The Auditor’s Office is not an independent check on the other offices. Parker never did understand the duties of the office even though he was a candidate and it appears neither does Calhoun, even though she has worked in the office for approximately 20 years.

The Auditor’s Office does no auditing. The name, which comes from state law, can be misleading to those not familiar with how the tax system operates.

The Assessor’s Office establishes value to be taxed on real property. The Auditor’s Office establishes value on some non-real property. The Auditor’s Office prepares tax bills based on the information provided by the Assessor’s Office. The Treasurer’s Office collects the taxes established by the Assessor and billed by the Auditor.

Any check and balance in the system comes from the Finance Department, which conducts internal audits and the independent, outside auditing firm contracted each year to audit the county’s books.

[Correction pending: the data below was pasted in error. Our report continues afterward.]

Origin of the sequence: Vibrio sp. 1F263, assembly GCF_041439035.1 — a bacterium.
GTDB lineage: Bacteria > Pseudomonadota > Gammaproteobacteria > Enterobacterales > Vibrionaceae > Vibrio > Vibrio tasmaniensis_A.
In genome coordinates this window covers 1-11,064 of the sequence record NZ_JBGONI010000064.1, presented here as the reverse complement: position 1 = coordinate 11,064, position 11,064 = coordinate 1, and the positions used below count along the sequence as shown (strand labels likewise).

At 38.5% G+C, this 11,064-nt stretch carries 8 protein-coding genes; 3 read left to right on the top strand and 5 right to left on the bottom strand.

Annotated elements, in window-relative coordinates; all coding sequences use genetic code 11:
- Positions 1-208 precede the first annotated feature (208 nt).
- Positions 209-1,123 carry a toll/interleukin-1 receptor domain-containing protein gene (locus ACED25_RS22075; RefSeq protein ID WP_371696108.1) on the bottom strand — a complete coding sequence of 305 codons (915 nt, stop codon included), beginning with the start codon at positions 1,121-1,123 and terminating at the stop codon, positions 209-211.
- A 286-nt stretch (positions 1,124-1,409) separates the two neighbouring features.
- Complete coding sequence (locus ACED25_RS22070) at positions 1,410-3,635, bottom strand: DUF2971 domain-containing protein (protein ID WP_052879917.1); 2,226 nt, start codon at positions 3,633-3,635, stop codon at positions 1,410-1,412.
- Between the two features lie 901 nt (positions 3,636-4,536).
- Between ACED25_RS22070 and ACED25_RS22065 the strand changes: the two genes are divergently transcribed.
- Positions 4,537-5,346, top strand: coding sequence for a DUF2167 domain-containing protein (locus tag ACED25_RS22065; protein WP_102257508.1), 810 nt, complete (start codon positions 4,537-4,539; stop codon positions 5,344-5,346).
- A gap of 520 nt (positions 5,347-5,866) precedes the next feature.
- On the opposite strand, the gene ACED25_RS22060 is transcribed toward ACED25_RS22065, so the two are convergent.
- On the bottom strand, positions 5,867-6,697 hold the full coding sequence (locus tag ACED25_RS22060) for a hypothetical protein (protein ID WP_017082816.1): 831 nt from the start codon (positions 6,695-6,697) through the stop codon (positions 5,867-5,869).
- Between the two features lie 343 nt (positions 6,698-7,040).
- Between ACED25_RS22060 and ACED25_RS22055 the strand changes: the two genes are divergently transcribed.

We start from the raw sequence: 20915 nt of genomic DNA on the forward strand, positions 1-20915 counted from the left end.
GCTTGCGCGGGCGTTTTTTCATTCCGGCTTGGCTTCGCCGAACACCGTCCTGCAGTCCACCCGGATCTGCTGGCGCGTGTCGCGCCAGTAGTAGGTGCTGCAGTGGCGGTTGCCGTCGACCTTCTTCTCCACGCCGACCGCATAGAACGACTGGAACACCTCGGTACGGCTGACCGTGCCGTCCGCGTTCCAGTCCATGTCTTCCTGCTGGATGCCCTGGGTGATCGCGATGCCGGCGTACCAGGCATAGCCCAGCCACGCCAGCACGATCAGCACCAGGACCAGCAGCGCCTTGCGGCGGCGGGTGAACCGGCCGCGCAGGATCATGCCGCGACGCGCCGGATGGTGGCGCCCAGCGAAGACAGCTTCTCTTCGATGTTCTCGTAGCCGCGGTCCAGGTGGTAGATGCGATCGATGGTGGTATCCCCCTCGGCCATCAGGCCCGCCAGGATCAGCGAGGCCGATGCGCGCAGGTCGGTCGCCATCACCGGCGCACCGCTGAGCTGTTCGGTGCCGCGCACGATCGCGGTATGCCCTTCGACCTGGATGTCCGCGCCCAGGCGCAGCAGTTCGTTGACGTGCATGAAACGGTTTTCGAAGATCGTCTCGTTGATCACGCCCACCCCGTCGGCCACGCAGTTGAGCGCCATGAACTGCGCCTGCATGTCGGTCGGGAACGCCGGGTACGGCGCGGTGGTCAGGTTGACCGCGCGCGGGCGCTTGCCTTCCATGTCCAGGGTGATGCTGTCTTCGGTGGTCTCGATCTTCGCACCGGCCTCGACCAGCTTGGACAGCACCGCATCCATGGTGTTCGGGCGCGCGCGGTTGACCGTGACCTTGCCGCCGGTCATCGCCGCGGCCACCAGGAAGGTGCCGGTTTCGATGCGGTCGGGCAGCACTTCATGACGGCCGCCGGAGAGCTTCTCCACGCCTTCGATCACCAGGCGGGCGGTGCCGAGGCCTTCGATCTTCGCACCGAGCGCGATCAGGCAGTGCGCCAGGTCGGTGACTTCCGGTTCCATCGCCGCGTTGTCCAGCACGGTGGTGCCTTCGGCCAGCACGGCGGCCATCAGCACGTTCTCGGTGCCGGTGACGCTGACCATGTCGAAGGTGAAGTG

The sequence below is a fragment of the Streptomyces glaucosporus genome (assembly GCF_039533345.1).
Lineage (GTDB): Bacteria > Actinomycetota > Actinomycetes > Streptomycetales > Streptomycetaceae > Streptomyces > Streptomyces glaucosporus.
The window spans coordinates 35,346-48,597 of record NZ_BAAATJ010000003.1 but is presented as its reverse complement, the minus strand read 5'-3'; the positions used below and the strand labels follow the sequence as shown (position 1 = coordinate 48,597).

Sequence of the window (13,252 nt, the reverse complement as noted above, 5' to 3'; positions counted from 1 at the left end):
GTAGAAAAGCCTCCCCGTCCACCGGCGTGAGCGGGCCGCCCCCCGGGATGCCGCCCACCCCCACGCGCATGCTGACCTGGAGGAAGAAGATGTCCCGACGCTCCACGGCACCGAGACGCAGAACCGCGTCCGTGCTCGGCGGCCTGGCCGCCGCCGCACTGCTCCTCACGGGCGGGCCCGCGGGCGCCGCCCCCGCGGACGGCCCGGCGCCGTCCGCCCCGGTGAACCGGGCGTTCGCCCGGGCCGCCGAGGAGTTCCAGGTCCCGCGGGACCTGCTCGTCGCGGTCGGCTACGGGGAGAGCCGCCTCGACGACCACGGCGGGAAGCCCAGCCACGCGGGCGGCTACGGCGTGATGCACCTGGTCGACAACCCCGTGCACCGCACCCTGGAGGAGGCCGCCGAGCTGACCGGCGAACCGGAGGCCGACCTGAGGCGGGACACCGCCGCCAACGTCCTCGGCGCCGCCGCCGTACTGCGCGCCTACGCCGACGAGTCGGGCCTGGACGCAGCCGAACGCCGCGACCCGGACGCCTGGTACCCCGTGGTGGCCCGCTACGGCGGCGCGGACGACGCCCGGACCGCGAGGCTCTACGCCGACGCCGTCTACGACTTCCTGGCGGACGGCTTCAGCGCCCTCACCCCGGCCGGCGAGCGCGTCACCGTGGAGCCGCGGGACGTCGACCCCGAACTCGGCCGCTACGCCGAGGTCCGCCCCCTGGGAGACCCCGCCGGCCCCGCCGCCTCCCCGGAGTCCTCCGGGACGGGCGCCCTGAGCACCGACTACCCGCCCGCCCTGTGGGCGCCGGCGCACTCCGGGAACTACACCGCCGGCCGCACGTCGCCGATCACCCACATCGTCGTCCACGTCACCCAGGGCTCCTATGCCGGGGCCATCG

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Absurdities of Candidates Coming to the Fore as Primaries Loom

May 28, 2020 8:21 AM
Absurdities of Candidates Coming to the Fore as Primaries Loom

It’s less than two weeks until polling day for the June 9th primary elections and silly season is shifting into the absurd.

There is one candidate who seems less interested in being elected than in spinning crazy conspiracy theories to the voters with her posts. Several of the theories follow the same general lines as the conspiracy Chris Eldridge and Arrigo Carotti attempted to spin on Johnny Gardner just before he took office.